Skin Prepping Done Right

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Implement standardized protocols based on best practices to prevent wound contamination.


Last May, the Association of periOperative Registered Nurses (AORN) revised its guideline for patient skin antisepsis to provide evidence-based practices that reduce the risk of surgical site infections (SSIs). Karen deKay, MSN, RN, CNOR, CIC, a senior perioperative practice specialist at AORN in Denver and lead author of the updated guideline, says surgical nurses can work closely with an interdisciplinary team of providers to apply the latest recommendations. Here are several that deserve your attention.

Decolonization. Staphylococcus aureus (S. aureus) colonizes the skin and nares of about 30% of the general patient population, according to the guideline. Facilities can decide to implement universal decolonization, which involves treating all patients with interventions such as nasal decolonization and bathing with chlorhexidine gluconate (CHG) before surgery. This method avoids the time and resources needed to screen every patient and ensures carriers of S. aureus are treated. However, it raises concerns of patients developing a resistance to the decolonizing agents and increases the costs associated with prescribing the treatments to all patients.

A targeted approach involves screening all patients before surgery and treating only carriers of S. aureus. This practice decreases the risk of resistance to decolonizing agents and optimizes the use of prophylactic antimicrobial treatments. However, screening and surveillance before surgery increase the overall cost of care and could miss patients who are carriers at other body sites.

AORN’s guideline suggests that a blended method involving universal decolonization for high-risk cases in the ambulatory setting — orthopedic, urologic, neurologic, cardiovascular and general surgeries — and targeted decolonization for other procedures might be the most practical approach.

“There’s not enough clinical evidence to support decolonizing all patients,” says Ms. deKay. “It goes back to weighing the risks against the benefits. A facility’s interdisciplinary committee comprised of surgeons, nurses, infection preventionists, microbiology lab personnel and pharmacists can evaluate the rate of S. aureus infection and colonization in their facility and community to determine which patient group needs to be decolonized before surgery. It should be a risk-based decision.”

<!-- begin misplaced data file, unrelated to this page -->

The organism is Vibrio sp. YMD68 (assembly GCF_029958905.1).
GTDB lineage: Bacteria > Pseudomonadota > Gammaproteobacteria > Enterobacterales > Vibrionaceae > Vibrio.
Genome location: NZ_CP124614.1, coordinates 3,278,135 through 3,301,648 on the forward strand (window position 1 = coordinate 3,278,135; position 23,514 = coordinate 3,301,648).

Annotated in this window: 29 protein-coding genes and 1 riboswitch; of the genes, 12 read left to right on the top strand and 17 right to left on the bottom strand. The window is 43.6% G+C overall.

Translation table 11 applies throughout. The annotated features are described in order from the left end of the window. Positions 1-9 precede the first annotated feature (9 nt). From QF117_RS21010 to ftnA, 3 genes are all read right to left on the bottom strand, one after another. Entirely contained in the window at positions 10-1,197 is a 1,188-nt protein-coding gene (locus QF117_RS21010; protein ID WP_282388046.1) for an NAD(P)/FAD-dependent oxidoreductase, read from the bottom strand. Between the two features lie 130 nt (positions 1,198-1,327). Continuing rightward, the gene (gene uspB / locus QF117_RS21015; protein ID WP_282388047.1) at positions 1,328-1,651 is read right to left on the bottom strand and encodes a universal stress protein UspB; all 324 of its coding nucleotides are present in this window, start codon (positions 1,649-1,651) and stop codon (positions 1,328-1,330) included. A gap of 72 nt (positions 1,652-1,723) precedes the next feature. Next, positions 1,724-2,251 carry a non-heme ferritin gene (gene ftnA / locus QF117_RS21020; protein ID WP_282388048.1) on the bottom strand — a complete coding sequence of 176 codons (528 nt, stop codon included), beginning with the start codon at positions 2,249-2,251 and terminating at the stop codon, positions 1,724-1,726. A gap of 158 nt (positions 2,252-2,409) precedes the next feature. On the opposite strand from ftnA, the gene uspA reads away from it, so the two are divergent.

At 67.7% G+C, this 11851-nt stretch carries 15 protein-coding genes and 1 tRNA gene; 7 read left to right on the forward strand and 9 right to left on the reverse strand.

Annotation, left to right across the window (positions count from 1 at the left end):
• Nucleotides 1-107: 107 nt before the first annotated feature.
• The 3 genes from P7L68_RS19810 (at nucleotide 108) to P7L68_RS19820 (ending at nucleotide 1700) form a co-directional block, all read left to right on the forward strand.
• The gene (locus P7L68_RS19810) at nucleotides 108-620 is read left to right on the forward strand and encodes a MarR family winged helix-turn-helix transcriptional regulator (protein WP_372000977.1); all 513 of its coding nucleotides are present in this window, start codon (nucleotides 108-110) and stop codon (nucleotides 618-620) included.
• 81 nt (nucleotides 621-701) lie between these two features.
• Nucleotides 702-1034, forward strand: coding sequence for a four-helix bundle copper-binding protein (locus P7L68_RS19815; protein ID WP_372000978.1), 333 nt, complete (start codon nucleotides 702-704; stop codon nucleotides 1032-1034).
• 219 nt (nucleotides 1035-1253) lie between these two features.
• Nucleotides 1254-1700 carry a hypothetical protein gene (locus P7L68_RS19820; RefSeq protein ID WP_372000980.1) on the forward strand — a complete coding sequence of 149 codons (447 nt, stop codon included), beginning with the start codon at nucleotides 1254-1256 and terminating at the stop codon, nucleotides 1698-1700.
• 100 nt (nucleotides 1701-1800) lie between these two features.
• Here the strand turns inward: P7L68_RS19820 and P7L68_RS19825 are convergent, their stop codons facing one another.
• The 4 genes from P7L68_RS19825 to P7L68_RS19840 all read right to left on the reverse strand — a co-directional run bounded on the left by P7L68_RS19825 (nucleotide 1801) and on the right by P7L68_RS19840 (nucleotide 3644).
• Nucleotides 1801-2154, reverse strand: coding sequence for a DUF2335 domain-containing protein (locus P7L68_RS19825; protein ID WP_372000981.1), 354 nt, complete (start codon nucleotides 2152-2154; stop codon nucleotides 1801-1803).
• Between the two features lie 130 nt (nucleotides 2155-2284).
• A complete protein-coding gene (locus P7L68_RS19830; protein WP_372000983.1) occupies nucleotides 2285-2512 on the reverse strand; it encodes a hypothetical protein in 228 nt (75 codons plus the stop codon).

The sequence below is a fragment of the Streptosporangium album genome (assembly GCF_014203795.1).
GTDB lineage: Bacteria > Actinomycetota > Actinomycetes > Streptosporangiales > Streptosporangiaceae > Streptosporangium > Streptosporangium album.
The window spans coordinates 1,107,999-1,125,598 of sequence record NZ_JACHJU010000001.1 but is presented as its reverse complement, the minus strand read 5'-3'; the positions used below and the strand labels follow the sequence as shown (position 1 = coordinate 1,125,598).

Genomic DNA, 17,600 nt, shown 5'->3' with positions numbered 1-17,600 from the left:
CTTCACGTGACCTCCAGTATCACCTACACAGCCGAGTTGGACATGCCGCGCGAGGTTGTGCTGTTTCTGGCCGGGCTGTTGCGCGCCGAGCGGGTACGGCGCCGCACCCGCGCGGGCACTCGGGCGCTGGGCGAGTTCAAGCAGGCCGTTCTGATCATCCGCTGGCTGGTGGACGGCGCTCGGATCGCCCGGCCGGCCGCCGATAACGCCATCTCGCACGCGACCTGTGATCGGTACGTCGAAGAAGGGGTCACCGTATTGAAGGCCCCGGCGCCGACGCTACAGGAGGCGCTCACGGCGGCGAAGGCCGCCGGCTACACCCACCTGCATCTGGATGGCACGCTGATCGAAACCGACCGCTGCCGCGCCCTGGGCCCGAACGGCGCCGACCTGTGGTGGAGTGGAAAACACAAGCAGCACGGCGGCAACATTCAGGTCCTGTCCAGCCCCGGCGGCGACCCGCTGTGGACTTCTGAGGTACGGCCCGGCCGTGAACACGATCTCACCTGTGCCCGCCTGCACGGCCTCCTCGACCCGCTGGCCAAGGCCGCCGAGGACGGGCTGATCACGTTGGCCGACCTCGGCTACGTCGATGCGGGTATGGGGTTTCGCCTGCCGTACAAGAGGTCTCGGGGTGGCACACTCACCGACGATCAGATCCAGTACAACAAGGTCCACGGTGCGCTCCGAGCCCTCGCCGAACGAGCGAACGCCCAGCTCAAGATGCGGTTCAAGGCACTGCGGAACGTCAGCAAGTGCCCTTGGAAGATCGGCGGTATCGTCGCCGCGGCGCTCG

Preoperative bathing. Patients should bathe at least once with soap or an antiseptic before surgery to reduce microbial flora on their skin, according to the guideline. The guideline acknowledges more research is needed to determine whether soap or an antiseptic is best to use, the optimal timing of the bathing before procedures, the number of times patients should bathe and whether they should clean their entire body or focus on the area around the planned surgical site.

The guideline says a standardized application method is best and patients should be provided with clear instructions on how to apply antiseptics to ensure maximal skin concentration — repeated application and pausing before rinsing allows CHG to bind to the skin, for example. Electronic reminders are effective ways to ensure patients comply with pre-op bathing requirements and the antiseptic manufacturer’s instructions for use.

Hair removal. Keeping hair in place around the surgical site eliminates skin trauma, which could increase the risk for SSIs, and increases patient satisfaction. Hair should therefore only be removed if it will interfere with visualization of the surgical site or wound closure, prevent the surgical drapes from adhering to the patient or before the application of an alcohol-based skin prep that includes hair, which takes longer to dry and therefore increases the risk of a surgical fire.

Use disposable clipper heads or depilatory cream to remove hair outside of ORs or procedure areas, says the guideline. It also recommends removing a minimal amount of hair as necessary and as close to the start of surgery as possible — instruct patients to not remove hair at home — to limit possible bacterial contamination of the skin before the incision is made. If hair must be removed in the OR or procedure room, minimize dispersal with wet clipping or a vacuum device.